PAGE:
by Chris Thatcher
The Army’s Medium Range Radar (MRR) was a highly anticipated capability when it was acquired in 2018. Two years later, on its first deployment outside of Canada to support a multinational exercise, the MRR has drawn widespread acclaim and piqued curiosity about its longer-term potential.
In early March 2020, in the sub-Arctic chill of Alaska, the MRR and a radar troop from 4th Artillery Regiment (General Support), working alongside a U.S. Marine Corps Air-Ground Task Force, became a vital contributor to a command air picture when others around them were struggling.
Arctic Edge is a biannual exercise led by Alaska Command, a subordinate command to U.S. Northern Command headquartered at Joint Base Elmendorf-Richardson. The exercise is intended to improve Arctic readiness of both Alaska-based troops and supporting units from across the U.S. For participating Canadian Armed Forces (CAF) units, it’s an opportunity to practice the integration of what are often specific and, at times, unique capabilities into complex coalition operations.
In 2020, shortly before the coronavirus restricted large-scale collective training, Arctic Edge also provided the overarching context for two additional overlapping exercises, Arctic Eagle and ICEX. Though primarily an exercise for National Guard forces, Arctic Eagle included a chemical, biological, radiological, nuclear and explosive scenario that involved a 10-soldier team from 39 Canadian Brigade Group. ICEX, a U.S. Navy submarine exercise on and under the Arctic ice, included supply support from 440 Transport Squadron in Yellowknife, N.W.T.
In addition, a CC-130J Hercules from 436 Transport Squadron provided troop transport and air drops, including a U.S. Army paratroop jump near Fort Greely. Two CC-138 Twin Otters from 440 Squadron conducted medevac flights and transport of supplies and personnel into austere locations, including sea ice landings on an ice floe about 240 kilometres from the Alaskan coast during ICEX.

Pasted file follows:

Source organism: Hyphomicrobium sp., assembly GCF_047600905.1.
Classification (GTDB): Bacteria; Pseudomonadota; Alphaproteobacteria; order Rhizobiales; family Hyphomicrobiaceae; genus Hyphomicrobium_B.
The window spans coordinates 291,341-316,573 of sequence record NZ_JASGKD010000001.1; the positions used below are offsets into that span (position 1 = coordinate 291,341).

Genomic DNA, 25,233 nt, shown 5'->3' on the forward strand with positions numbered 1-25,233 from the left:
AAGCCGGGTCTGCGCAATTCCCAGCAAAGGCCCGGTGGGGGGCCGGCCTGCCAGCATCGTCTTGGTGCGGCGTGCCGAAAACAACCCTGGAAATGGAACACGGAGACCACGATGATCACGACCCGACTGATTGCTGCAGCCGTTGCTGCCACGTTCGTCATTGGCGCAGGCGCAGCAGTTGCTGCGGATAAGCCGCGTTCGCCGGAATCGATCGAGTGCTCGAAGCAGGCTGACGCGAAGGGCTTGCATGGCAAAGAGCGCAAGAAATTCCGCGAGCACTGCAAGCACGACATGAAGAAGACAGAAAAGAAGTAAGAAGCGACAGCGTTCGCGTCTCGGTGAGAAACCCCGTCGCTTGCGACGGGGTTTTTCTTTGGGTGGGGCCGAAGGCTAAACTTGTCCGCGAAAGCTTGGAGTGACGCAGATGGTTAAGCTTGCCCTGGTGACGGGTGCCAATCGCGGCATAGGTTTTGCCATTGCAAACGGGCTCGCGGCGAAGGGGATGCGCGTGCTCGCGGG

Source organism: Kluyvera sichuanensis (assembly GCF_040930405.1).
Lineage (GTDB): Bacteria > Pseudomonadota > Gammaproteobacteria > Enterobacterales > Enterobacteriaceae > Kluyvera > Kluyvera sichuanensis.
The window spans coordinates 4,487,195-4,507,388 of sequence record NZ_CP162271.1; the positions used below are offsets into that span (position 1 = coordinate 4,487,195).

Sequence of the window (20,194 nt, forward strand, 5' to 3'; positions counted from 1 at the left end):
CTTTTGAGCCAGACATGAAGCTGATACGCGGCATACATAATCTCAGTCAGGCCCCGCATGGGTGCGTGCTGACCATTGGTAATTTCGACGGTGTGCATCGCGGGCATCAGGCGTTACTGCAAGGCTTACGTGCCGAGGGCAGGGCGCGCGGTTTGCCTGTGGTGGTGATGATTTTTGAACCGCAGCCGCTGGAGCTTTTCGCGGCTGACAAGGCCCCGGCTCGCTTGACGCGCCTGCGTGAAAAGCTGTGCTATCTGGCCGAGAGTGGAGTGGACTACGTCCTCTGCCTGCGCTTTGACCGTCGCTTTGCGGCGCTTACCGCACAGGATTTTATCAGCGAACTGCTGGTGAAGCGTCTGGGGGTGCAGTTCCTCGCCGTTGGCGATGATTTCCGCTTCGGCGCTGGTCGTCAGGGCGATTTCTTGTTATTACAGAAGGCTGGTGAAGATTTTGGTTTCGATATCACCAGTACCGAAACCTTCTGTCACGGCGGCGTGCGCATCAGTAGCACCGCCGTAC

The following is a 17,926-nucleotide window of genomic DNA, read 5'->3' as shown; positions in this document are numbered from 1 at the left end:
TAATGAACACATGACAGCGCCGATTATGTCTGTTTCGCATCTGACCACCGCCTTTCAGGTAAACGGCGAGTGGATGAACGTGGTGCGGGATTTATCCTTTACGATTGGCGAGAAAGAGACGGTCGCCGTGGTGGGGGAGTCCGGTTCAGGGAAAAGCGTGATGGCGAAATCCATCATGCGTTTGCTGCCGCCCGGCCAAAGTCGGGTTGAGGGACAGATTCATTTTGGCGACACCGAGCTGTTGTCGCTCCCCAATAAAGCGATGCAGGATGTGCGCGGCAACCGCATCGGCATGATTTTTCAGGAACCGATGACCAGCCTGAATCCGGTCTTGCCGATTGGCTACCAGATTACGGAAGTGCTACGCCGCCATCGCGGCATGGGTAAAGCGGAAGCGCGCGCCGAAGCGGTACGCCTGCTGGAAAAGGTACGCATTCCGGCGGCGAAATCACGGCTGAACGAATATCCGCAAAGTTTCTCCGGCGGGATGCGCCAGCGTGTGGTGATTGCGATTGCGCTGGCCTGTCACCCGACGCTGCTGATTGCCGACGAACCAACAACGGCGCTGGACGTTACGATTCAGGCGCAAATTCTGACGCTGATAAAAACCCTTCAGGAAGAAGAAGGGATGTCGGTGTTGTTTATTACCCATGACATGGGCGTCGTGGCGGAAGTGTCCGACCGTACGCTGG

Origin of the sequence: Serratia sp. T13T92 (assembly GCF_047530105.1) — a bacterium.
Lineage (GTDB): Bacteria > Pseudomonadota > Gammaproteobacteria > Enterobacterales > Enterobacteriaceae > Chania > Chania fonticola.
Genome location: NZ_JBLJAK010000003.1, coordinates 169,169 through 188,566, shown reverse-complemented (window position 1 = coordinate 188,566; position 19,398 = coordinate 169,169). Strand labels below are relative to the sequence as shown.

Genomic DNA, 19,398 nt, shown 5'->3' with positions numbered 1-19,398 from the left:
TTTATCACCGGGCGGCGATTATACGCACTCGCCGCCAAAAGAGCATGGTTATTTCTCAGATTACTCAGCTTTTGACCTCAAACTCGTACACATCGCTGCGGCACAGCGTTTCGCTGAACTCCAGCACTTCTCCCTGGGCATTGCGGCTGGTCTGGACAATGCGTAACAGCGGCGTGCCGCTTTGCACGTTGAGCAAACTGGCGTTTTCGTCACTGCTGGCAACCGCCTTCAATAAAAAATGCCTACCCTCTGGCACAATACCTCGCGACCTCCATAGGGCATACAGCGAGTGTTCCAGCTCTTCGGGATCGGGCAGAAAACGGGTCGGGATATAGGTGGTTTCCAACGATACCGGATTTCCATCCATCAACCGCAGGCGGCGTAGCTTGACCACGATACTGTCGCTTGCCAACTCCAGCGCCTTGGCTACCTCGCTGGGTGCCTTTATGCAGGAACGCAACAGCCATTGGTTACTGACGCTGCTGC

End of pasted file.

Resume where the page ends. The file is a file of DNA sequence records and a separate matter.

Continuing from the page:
“The units that were participating all had niche capabilities that the Americans didn’t,” said Lieutenant-Colonel Scott Marshall, commanding officer of the Canadian Detachment at Joint Base Elmendorf-Richardson and the commander of the Canadian national elements during the exercise. “These exercises not only helped to highlight what the [Royal Canadian Air Force (RCAF)] and the Canadian Army can do, but … they [allowed us] to operate with non-traditional American NORAD units. A lot of [the Americans] were from outside of Alaska, so it was an eye-opener for them.”
The Army’s medium range radar certainly fit the bill as a niche capability. The MRR brings together what were previously separate air defence and surveillance target acquisition functions in one platform. It was initially intended to detect and locate sources of indirect fire such as rocket propelled grenades, mortars and other munitions that were fired at bases in Afghanistan. But in air defence mode, it can identify friend or foe targets such as aircraft at great distance.